Making up for the losses, and including almost $3 million in designated capital projects and land acquisitions, the City’s fund balance dropped from $11,325,382 to $4,304,126.

Touhy said, once the $4.2 million in cuts are adopted to close the budget gap from FY 09 next month, the next budget will assume that property values will drop by another 7.5 percent, amounting to $4.1 million less. This, plus an anticipated drop of another $1.5 million in projected sales tax revenues will leave the City $5.6 million in the hole going into the next year. That means that a combination of hefty tax rate hikes and probable personnel layoffs will be an inevitability by the time the next fiscal year budget goes into effect next July 1.

Vice Mayor Hal Lippman said Tuesday, “My two cents on this are discombobulated. Since first learning of this two weeks ago, this has been the most difficult two weeks since I’ve been on the Council. There are going to be consequences to what has happened, cuts in services, layoffs, pay cuts. It’s going to be a painful time for myself and others.”

Councilman David Snyder, serving on the Council since 1994 as its long-standing member, said, “This is a truly unprecedented shortfall,” noting that difficult decisions are ahead “that need price tags and clear ideas of where the money is coming from.”

He reiterated his call for a “blue ribbon panel” of citizens to assist in the City’s fiscal planning, a reference to the much-debated “Fiscal Advisory Council” concept debated in August. While Councilman Nader Baroukh echoed Snyder’s call, he went a further step, saying he will introduce a measure to create such a body at the next Council meeting.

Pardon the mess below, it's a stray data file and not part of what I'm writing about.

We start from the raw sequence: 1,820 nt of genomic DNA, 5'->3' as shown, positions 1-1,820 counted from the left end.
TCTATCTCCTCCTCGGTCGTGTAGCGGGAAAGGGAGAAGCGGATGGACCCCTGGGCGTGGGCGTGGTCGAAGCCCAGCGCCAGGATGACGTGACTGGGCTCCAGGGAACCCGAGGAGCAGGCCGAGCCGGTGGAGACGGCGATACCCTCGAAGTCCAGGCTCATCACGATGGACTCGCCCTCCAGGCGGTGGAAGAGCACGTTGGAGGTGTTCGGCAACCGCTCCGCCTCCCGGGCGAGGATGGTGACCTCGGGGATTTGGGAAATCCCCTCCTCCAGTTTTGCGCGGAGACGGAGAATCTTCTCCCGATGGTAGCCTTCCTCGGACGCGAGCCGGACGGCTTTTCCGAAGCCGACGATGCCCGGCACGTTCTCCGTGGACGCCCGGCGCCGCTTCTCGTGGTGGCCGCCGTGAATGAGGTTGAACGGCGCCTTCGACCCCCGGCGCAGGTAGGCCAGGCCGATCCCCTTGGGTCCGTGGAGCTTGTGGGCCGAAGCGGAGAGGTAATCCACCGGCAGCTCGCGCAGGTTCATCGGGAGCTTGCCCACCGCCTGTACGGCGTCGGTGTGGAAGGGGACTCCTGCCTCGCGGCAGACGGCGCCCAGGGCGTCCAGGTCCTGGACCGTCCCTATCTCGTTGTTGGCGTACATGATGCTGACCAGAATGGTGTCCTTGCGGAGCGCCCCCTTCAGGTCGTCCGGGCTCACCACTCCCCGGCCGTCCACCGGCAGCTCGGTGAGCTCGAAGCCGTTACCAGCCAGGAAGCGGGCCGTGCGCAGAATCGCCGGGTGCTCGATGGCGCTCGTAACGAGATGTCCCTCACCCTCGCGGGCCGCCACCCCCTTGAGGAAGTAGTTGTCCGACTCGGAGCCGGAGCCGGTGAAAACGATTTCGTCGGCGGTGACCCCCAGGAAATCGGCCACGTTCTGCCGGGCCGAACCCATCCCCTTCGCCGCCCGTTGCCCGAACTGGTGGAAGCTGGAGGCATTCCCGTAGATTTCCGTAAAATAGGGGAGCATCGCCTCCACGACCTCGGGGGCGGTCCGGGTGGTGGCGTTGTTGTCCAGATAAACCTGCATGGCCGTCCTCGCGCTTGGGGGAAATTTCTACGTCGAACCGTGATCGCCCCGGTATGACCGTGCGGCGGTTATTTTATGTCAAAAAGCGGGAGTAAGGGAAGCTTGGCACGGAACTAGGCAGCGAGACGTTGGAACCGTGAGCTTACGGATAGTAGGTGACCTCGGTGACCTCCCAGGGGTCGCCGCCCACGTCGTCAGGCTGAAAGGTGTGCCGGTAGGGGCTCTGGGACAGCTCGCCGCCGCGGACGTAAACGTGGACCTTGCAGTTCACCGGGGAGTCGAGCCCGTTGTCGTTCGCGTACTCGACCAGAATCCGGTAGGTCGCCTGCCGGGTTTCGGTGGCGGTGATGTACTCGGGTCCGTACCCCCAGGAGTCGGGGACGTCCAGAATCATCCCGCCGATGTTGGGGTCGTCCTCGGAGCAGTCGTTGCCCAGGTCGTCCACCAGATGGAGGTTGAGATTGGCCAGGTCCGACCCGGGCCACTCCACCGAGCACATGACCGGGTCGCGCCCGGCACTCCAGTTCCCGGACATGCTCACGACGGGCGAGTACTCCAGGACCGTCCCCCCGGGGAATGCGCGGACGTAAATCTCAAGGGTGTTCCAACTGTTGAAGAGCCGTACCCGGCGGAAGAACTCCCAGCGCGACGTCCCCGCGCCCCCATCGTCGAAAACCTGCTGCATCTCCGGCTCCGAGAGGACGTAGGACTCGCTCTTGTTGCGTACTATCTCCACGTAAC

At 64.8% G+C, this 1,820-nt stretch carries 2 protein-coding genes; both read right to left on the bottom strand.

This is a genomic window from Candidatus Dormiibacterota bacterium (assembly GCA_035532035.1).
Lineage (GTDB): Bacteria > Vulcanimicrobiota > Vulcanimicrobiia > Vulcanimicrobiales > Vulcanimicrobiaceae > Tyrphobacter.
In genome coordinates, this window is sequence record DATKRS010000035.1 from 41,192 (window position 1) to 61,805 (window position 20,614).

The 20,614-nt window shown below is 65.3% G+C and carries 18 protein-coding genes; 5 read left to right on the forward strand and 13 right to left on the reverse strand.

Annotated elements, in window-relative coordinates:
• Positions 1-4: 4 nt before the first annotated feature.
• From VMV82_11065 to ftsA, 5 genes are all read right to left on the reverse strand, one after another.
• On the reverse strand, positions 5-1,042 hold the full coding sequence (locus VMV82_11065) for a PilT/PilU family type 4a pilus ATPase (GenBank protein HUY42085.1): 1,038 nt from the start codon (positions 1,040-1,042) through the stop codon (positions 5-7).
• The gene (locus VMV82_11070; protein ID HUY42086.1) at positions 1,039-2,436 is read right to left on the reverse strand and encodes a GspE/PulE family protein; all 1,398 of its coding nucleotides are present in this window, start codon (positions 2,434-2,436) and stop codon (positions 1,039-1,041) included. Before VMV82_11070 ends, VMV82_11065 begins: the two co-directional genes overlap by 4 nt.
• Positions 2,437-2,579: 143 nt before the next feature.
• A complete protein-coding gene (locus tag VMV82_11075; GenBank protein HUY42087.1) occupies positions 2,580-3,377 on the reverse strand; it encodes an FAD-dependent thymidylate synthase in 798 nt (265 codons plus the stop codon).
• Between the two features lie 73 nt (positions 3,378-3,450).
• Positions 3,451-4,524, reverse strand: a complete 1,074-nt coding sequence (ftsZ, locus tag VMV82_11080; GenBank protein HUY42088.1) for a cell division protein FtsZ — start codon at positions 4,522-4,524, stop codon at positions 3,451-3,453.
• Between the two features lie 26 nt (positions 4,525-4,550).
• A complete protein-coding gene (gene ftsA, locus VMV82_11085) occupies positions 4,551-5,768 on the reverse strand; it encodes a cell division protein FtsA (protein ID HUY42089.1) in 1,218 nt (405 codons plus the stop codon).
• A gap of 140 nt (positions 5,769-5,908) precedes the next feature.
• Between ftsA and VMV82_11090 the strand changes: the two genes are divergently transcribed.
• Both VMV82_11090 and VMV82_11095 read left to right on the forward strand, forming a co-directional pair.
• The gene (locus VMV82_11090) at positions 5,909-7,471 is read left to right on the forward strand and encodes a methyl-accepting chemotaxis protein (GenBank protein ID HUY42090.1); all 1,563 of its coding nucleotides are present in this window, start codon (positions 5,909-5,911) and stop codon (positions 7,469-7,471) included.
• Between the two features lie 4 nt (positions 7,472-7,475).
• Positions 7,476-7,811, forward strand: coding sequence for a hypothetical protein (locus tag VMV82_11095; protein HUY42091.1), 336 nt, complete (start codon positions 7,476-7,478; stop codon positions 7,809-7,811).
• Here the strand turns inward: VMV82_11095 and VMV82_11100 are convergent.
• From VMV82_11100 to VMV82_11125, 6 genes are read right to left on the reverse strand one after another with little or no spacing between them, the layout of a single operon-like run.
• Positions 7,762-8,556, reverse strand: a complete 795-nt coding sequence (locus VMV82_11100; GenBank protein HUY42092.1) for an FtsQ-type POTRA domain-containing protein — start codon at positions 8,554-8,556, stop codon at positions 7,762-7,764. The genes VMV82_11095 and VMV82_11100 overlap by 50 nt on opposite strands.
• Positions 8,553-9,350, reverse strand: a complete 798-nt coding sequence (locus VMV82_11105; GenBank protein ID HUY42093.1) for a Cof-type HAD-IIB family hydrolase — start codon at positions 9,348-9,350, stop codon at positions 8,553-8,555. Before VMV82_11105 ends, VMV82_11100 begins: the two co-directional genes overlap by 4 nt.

But Councilman Dan Maller stressed again that it is the Council’s responsibility to make such policies and decisions, and said that this “serious situation” with the shortfalls “need to be dealt with in a transparent way.”

“If there remains plenty of liquidity, we need to see it,” he said.

Councilman Dan Sze said that “principles, integrity and transparency” must see the Council through the current crisis. He added that the economic development efforts of the City must be marshaled to “exert our influence to the wider area” to bring in new revenues. “Our situation would be so much more dire without the benefit of the mixed use projects that we have built in the past decade,” he said.
Baroukh stressed that “all the options need to be put on the table,” while acknowledging that “the schools are the economic driver of the City.” Councilman Lawrence Webb echoed Baroukh about putting “all options on the table.”

He challenged Mayor Gardner on the issue of whether or not, had the Council been better informed about the actual, as opposed to projected, real estate tax revenues last spring, policy and spending decisions would have been different.
“I disagree with the mayor. We may have made different choices had we known of this shortfall in the spring,” he said.

But Mayor Gardner retorted, saying to Baroukh, “Just as all the options were on the table then, they’re all on the table now, as you want them to be.”